Maybe you can place tracking markers around your room… I guess that could work.

        • Laykun
        • 3 years ago

        I used to work with some AR researchers before they shipped off to work with Qualcomm, I have no doubt they have expertise to pull off solid tracking with the external trackers.

    • Srsly_Bro
    • 3 years ago

    How much resolution per eye is “enough?”

      • Jeff Kampman
      • 3 years ago

      AMD has said that photorealistic VR will demand 4K per eye at a minimum and 16K per eye for “true” immersion.

        • GrimDanfango
        • 3 years ago

        Isn’t this one of those pointlessly subjective notions to attempt to quantify? I mean, about the only answer that really means anything is – whatever resolution corresponds approximately to the same dot-pitch as the size of the individual rods-and-cones in your retina.

        Short of that… “enough” is surely just a matter of taste.

        4K would maybe be “enough” to reduce pixel aliasing to bearable levels.

        “Photorealism” could be achieved at a lower resolution than even current headsets provide – being entirely an issue of complex physically-based-lighting, realistic ambient occlusion, radiance bounces, etc… you could surely have something low-resolution that was also so convincingly rendered at to be indistinguishable from video footage?

        In fact, resolution in computing terms works directly against photorealism… the higher the definition, the more computing power and artist time it takes to fill it.

        4K would be nice… but would have drawbacks…
        16K would be even nicer… but would have massive drawbacks…

        (higher resolutions will also mean that the goalposts for untethered, wireless VR will keep moving further away – 2x4K at 90+hz will be extremely tough to send wirelessly without compression – compression causing unacceptable latency in VR)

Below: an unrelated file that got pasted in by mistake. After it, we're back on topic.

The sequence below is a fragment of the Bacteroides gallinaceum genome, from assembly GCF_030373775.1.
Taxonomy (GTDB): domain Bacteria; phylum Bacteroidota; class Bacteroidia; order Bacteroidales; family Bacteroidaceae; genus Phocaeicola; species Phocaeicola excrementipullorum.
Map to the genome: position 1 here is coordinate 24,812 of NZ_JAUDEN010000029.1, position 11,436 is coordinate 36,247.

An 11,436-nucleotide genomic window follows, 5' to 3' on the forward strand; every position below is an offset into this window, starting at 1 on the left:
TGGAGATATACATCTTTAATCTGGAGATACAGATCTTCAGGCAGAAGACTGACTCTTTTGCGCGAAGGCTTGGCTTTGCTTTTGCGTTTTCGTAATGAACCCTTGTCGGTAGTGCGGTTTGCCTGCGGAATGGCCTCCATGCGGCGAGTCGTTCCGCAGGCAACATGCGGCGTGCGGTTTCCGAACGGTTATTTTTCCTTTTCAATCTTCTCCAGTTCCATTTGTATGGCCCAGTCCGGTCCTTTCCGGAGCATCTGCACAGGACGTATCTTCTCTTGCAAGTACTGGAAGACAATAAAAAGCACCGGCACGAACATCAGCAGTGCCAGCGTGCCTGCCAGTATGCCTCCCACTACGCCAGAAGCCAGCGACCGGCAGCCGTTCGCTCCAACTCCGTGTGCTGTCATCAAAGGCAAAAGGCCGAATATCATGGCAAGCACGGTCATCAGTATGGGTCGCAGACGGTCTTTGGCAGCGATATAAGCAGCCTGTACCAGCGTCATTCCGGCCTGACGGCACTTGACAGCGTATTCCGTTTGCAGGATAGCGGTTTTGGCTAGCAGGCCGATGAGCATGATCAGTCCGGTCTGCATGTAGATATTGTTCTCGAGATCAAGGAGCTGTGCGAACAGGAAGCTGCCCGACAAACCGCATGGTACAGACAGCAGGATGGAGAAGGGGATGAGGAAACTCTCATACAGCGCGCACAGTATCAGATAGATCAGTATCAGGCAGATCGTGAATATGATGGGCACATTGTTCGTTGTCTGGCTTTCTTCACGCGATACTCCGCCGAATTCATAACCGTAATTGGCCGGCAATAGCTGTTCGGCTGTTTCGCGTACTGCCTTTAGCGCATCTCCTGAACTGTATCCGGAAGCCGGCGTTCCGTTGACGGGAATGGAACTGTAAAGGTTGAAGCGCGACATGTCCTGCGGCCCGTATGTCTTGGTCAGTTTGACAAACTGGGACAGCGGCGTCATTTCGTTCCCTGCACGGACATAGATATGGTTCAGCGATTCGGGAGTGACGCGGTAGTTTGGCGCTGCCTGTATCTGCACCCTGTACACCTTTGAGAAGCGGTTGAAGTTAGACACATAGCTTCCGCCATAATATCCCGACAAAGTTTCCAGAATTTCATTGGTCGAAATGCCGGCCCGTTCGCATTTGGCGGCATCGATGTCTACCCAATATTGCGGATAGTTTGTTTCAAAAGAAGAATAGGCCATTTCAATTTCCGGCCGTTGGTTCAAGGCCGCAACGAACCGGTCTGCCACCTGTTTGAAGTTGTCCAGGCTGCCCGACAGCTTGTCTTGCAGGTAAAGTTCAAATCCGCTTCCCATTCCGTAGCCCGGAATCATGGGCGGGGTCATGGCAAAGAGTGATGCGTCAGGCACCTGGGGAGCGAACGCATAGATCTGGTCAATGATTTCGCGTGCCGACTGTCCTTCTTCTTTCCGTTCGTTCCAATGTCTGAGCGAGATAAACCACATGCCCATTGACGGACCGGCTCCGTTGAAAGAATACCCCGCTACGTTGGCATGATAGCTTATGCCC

• Joerdgs
          • 3 years ago

          The 16K per eye number is the resolution required (with a FOV of today’s HMDs) to simulate the amount of detail that any normal person with 20/20 vision could see in the focus of their vision. The thing is, the center of your vision is just a tiny area so rendering the full screen at that resolution would just be a waste of resources. What you’d want is eye tracking tech that tells you where exactly the player is looking on-screen, and only render at full resolution in that area, while skimping the rest.

            • GrimDanfango
            • 3 years ago

            But again, where is that 16k-20/20 vision statistic actually coming from? Has someone precisely measured the effective limit of resolution of a 20/20 human eye? It sounds somewhat more like one of the usual “## fps because the human eye can only perceive that many frames per second” idea…

            I strongly suspect that there are details that typical 20/20 vision could detect finer than the dot-pitch of a 16k display covering a typical VR FOV… especially considering that due to the optics used in VR, the resolution is effectly *less* in the dead-center than at the edges, where the pixels become compressed. If that’s the case, then the 16k figure is just another subjective figure plucked out of the air.

            Again, not denying that it’d be great to have, or that it’s a likely enough figure beyond which diminishing returns would render larger resolutions pointless… it just niggles me, when the most they’ve done is approximated a ballpark “probably-good-enough” value, that they state it in a way that sounds more authoritative. It’s akin to that “experts claim…” nonsense from newspaper headlines. Nothing wrong with a ballpark figure, I just wish they wouldn’t present it as some authoritative fact when it’s an inherently subjective matter.

            I agree that foveated rendering can’t come soon enough… it will enable massively higher VR performance and thus open the doors to at least decently performing 4k screens.

    • Shinare
    • 3 years ago

    My Daughter brought with her the last time she visited her Samsung Gear VR + Note 5. It was my first experience ever with VR and I must say that I was both impressed and disappointed at the EXACT same time. Sounds hard to do, but I really was. But the lasting impression I got was this: VR is going to be great, really great. Someday.

    It just needed to be way better resolution. Not sure how to quantify it, but “way better” sounds about right. Every moment was like waiting for a video stream to catch up so it would pop into HD video quality rather than the crappy internet connection resolution. But that moment never came.